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Aging (Albany NY) ; 14(5): 2062-2080, 2022 03 10.
Article in English | MEDLINE | ID: covidwho-1737486


BACKGROUND: During the COVID-19 pandemic, there are growing concerns about the safety of administering immunotherapy in cancer patients with COVID-19. However, current clinical guidelines provided no clear recommendation. METHODS: Studies were searched and retrieved from electronic databases. The meta-analysis was performed by employing the generic inverse-variance method. A random-effects model was used to calculate the unadjusted odds ratios (ORs) and adjusted ORs with the corresponding 95% CIs. RESULTS: This meta-analysis included 20 articles with 6,042 cancer patients diagnosed with COVID-19. According to the univariate analysis, the acceptance of immunotherapy within 30 days before COVID-19 diagnosis did not increase the mortality of cancer patients (OR: 0.92; 95% CI: 0.68-1.25; P=0.61). Moreover, after adjusting for confounders, the adjusted OR for mortality was 0.51, with borderline significance (95% CI: 0.25-1.01; P=0.053). Similarly, the univariate analysis showed that the acceptance of immunotherapy within 30 days before COVID-19 diagnosis did not increase the risk of severe/critical disease in cancer patients (OR: 1.07; 95% CI: 0.78-1.47; P=0.66). No significant between-study heterogeneity was found in these analyses. CONCLUSIONS: Accepting immunotherapy within 30 days before the diagnosis of COVID-19 was not significantly associated with a higher risk of mortality or severe/critical disease of infected cancer patients. Further prospectively designed studies with large sample sizes are required to evaluate the present results.

COVID-19/diagnosis , Immunotherapy, Active , Neoplasms/therapy , Adult , Aged , Aged, 80 and over , COVID-19/complications , COVID-19/epidemiology , COVID-19 Testing , Female , Humans , Immunotherapy, Active/adverse effects , Immunotherapy, Active/statistics & numerical data , Male , Middle Aged , Neoplasms/complications , Neoplasms/diagnosis , Neoplasms/epidemiology , Pandemics , Prognosis , SARS-CoV-2/physiology , Treatment Outcome , Young Adult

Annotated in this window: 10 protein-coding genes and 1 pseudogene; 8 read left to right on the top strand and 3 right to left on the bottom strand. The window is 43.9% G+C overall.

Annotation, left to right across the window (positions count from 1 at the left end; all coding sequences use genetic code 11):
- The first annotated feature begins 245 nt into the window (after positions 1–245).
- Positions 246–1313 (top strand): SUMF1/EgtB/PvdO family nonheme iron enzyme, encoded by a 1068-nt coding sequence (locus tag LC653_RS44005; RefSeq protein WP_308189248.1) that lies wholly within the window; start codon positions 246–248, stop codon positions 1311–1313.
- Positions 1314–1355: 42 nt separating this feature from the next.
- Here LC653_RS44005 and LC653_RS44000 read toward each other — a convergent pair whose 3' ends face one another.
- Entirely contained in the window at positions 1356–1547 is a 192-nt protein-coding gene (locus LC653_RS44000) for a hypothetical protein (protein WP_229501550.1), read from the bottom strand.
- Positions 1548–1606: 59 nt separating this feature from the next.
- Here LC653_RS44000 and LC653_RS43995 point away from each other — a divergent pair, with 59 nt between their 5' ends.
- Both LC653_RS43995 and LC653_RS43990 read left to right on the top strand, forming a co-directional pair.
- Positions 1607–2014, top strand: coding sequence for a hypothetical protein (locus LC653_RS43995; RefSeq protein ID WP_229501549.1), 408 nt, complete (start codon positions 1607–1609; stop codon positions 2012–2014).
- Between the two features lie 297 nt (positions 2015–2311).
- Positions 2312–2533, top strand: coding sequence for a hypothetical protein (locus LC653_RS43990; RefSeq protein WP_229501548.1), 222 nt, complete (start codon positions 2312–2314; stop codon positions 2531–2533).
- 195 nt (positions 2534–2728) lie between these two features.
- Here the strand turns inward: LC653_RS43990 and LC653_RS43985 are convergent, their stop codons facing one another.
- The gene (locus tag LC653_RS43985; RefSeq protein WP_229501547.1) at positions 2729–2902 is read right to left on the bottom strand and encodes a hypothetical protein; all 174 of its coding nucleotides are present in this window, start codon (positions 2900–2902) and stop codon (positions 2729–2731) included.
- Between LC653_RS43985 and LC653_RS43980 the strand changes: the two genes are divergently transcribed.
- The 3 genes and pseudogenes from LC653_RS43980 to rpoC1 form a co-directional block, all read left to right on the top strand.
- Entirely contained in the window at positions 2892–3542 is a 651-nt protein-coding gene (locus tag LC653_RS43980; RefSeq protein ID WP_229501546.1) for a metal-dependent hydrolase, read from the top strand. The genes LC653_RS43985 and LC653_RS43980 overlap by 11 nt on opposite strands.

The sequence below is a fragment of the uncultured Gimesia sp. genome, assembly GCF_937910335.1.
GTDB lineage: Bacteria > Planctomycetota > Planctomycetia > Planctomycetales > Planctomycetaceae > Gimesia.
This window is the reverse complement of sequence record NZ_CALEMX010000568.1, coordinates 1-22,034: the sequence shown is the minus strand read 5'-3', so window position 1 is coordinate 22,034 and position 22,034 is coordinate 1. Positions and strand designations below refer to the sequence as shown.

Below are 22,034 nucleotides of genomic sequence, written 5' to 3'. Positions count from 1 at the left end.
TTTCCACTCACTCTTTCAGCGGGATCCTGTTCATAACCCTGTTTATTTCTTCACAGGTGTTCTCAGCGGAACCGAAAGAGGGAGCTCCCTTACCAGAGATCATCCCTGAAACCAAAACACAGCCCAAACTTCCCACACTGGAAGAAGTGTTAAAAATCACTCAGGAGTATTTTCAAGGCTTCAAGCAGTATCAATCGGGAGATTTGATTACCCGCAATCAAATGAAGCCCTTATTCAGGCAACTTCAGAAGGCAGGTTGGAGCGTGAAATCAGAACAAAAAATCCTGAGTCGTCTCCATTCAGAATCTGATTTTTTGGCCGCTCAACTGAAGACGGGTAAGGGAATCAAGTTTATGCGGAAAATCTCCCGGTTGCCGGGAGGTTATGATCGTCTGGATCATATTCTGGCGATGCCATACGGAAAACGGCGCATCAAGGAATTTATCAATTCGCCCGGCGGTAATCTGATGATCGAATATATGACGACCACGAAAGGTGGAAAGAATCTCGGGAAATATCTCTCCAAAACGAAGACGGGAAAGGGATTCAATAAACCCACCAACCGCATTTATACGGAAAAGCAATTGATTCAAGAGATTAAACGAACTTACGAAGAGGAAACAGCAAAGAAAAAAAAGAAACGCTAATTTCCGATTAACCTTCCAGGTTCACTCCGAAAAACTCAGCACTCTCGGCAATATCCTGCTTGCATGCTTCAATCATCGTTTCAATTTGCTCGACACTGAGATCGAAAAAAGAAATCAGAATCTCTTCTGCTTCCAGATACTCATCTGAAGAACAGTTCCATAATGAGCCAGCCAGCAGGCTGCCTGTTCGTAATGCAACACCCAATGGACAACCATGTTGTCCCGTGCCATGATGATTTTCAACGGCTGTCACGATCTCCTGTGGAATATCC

Sleep ; 45(6)2022 06 13.
Article in English | MEDLINE | ID: covidwho-1626902


STUDY OBJECTIVES: Sleep and circadian phenotypes are associated with several diseases. The present study aimed to investigate whether sleep and circadian phenotypes were causally linked with coronavirus disease 2019 (COVID-19)-related outcomes. METHODS: Habitual sleep duration, insomnia, excessive daytime sleepiness, daytime napping, and chronotype were selected as exposures. Key outcomes included positivity and hospitalization for COVID-19. In the observation cohort study, multivariable risk ratios (RRs) and their 95% confidence intervals (CIs) were calculated. Two-sample Mendelian randomization (MR) analyses were conducted to estimate the causal effects of the significant findings in the observation analyses. Odds ratios (ORs) and the corresponding 95% CIs were calculated and compared using the inverse variance weighting, weighted median, and MR-Egger methods. RESULTS: In the UK Biobank cohort study, both often excessive daytime sleepiness and sometimes daytime napping were associated with hospitalized COVID-19 (excessive daytime sleepiness [often vs. never]: RR = 1.24, 95% CI = 1.02-1.5; daytime napping [sometimes vs. never]: RR = 1.12, 95% CI = 1.02-1.22). In addition, sometimes daytime napping was also associated with an increased risk of COVID-19 susceptibility (sometimes vs. never: RR = 1.04, 95% CI = 1.01-1.28). In the MR analyses, excessive daytime sleepiness was found to increase the risk of hospitalized COVID-19 (MR IVW method: OR = 4.53, 95% CI = 1.04-19.82), whereas little evidence supported a causal link between daytime napping and COVID-19 outcomes. CONCLUSIONS: Observational and genetic evidence supports a potential causal link between excessive daytime sleepiness and an increased risk of COVID-19 hospitalization, suggesting that interventions targeting excessive daytime sleepiness symptoms might decrease severe COVID-19 rate.

COVID-19 , Disorders of Excessive Somnolence , Biological Specimen Banks , COVID-19/genetics , Cohort Studies , Genome-Wide Association Study , Hospitalization , Humans , Mendelian Randomization Analysis , Phenotype , Sleep/genetics , United Kingdom/epidemiology